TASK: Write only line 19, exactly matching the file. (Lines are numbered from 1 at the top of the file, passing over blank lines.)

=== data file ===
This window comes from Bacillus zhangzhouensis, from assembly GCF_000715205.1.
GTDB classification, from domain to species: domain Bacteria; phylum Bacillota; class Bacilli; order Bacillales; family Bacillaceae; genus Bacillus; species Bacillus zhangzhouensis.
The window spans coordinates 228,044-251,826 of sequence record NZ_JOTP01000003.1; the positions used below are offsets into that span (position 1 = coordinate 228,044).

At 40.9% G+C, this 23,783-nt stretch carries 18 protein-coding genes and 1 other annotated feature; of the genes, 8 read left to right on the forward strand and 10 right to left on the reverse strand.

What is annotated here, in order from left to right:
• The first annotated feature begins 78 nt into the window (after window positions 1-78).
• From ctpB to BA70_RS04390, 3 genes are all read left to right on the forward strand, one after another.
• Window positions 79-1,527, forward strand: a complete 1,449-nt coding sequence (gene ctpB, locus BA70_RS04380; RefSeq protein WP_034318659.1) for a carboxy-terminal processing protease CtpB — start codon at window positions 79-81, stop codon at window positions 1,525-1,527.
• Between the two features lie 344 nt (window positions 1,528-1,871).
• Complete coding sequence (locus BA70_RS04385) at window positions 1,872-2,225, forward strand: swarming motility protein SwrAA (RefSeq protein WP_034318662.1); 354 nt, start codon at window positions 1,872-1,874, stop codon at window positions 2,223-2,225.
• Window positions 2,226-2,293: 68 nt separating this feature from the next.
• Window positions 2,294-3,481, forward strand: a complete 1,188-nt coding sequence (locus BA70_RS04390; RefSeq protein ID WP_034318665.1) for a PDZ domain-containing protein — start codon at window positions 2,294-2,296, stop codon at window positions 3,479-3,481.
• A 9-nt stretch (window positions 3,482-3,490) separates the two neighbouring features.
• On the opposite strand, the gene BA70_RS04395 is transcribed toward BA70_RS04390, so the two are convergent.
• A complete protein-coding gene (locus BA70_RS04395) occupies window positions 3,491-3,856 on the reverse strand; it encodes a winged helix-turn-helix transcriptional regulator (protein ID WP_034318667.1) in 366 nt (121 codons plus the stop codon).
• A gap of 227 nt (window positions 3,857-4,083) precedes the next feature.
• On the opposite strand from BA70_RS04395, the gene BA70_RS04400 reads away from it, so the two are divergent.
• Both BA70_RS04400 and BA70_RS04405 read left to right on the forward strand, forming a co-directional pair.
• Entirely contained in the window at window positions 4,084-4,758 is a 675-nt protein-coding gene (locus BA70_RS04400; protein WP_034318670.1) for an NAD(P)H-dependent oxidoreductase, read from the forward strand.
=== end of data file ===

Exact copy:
• Entirely contained in the window at window positions 4,084-4,758 is a 675-nt protein-coding gene (locus BA70_RS04400; protein WP_034318670.1) for an NAD(P)H-dependent oxidoreductase, read from the forward strand.